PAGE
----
Students earn their degrees without improving their ability to think critically or solve problems

Monday, June 12th, 2017

The Wall Street Journal took a closer look at CLA+ test results, which purport to measure critical-thinking skills, and found that the average graduate shows little improvement in critical thinking over four years:

A survey by PayScale Inc., an online pay and benefits researcher, showed 50% of employers complain that college graduates they hire aren’t ready for the workplace. Their No. 1 complaint? Poor critical-reasoning skills.

“At most schools in this country, students basically spend four years in college, and they don’t necessarily become better thinkers and problem solvers,” said Josipa Roksa, a University of Virginia sociology professor who co-wrote a book in 2011 about the CLA+ test. “Employers are going to hire the best they can get, and if we don’t have that, then what is at stake in the long run is our ability to compete.”

International rankings show U.S. college graduates are in the middle of the pack when it comes to numeracy and literacy and near the bottom when it comes to problem solving.

The CLA+ test raises questions about the purpose of a college degree and taps into a longstanding debate about the role of colleges: Are they are designed to raise students’ intellectual abilities or to sort high-school graduates so they can find the niche for which they are best suited?

The role of a diploma as signal of ability has been in the ascendancy recently, given how having a degree is closely related to graduates’ lifetime earnings. The test data, by contrast, show that many students earn their degrees without improving their ability to think critically or solve problems.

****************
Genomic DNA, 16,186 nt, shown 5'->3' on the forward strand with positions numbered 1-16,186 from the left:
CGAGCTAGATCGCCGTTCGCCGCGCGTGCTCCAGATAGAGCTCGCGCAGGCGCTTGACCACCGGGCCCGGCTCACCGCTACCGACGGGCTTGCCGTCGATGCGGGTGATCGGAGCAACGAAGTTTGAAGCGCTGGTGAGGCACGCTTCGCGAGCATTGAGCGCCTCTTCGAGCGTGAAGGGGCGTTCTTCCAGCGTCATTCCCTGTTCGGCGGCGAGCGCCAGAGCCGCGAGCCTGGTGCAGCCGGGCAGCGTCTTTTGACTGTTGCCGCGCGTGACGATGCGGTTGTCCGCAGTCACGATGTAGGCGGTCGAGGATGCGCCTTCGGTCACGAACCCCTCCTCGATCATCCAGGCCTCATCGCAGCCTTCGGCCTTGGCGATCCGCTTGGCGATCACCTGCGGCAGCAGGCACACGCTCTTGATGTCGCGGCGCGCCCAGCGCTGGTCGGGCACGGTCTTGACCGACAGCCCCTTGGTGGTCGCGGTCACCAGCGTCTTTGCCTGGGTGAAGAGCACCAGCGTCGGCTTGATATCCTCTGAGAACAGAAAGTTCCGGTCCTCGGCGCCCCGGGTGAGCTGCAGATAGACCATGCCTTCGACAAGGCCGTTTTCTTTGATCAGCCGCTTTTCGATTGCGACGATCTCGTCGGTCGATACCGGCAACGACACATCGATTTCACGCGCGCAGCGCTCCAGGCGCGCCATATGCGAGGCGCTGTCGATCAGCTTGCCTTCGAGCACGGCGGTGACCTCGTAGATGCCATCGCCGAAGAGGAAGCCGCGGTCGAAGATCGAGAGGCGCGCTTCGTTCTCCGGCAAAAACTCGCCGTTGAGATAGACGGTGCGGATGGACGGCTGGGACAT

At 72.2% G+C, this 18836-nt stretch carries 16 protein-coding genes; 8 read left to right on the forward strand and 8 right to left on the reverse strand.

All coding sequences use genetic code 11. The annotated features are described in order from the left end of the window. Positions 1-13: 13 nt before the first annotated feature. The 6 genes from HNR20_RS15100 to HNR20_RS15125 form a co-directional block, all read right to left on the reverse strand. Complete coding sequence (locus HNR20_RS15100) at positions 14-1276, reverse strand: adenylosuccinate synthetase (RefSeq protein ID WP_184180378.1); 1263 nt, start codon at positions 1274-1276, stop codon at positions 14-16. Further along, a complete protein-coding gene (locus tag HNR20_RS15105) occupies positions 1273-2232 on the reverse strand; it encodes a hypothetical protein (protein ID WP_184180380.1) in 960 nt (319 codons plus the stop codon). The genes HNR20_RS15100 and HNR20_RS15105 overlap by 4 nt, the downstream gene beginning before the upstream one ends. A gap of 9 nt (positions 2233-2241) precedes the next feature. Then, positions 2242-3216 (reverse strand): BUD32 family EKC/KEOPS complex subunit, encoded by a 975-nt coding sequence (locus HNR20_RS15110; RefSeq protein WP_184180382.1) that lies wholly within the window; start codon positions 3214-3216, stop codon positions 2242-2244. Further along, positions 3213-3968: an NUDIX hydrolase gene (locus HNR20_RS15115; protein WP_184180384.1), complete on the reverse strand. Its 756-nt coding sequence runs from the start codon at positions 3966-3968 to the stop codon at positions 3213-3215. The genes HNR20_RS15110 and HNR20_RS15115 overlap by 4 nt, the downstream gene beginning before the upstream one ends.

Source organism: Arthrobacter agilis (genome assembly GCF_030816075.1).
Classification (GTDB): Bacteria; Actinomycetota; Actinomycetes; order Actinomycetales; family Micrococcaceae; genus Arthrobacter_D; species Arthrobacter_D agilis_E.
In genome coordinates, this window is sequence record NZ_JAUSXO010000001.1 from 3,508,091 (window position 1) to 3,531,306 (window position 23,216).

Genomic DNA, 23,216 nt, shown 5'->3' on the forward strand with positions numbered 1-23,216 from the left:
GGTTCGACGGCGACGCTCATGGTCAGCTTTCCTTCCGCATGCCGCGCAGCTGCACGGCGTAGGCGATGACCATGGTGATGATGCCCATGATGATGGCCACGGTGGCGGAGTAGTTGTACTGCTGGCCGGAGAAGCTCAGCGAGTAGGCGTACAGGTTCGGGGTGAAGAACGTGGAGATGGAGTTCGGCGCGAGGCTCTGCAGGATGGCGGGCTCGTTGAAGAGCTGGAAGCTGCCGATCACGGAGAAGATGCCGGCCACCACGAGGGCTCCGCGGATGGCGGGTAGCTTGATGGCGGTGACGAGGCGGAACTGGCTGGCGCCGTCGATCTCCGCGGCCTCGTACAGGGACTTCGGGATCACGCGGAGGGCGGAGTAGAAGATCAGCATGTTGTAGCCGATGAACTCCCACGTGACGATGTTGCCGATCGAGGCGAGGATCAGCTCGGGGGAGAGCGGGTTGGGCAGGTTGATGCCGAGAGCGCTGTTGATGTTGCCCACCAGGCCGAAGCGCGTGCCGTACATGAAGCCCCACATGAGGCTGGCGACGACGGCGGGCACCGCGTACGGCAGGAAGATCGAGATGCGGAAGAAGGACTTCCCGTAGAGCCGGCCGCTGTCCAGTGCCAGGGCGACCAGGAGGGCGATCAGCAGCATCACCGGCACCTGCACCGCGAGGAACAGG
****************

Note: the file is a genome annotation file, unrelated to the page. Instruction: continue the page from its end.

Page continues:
1. Aretae says:

    Separate students by major and check for college value, and the picture changes fast.

  2. Kirk says:

    The long American experiment with handing off acculturation and training to academia is nearly at its end, and what we’re going to find at the end of the day is that the academics are not anywhere nearly as good as they claimed, at any of it.

    I would really love to be able to go back and dig into the original basis for all this, and find out precisely what went into those lawsuits that took down the aptitude and job testing regime we had in place back in the old days. From the standpoint of actual effect, the whole thing starts to look awfully fishy, once you examine all the “pro bono” lawsuits coming out of the academic legal world that destroyed that old testing/employment regime. If you were to posit that it was a criminal conspiracy, and then produce some evidence that the people behind those lawsuits did what they did with malice aforethought, and an understanding that the likely replacement would be the use of education-gained credentials as a proxy for what they had been testing for… Well, you’d probably find it easy to convince a lot of people that it was done deliberately.

    More likely–Just the unholy concatenation of liberal do-gooders blind to the actual effect of what they were doing, and the end result of enshrining academia and a college degree as basic working credentials are just an unintentional side-benefit for what they did.

    If you go back over the last century, and examine a whole lot of things like the deinstitutionalization of the mentally deranged, along with the liberalization of the legal system, there are a lot of things that really start to make you wonder. I mean, seriously–The end effects of all these things have been universally inimical to public life in our Republic. I can buy one or two accidental things working out badly, but all of it…? You really start to wonder…

    At this stage of my life, it wouldn’t take a hell of a lot to convince me that there’s been some grand conspiracy, because it becomes awfully hard to accept that all this damage to the public commons just happened coincidentally through a series of unfortunate accidents…

  3. Night Boat to Cairo says:

    Kirk, wasn’t it disparate impact that killed all the aptitude tests?

  4. Isegoria says:

    Aretae’s point about separating students out by major reminds me of Randy Olson’s recent graph of Average IQ of students by college major and gender ratio that I spotted on Twitter.

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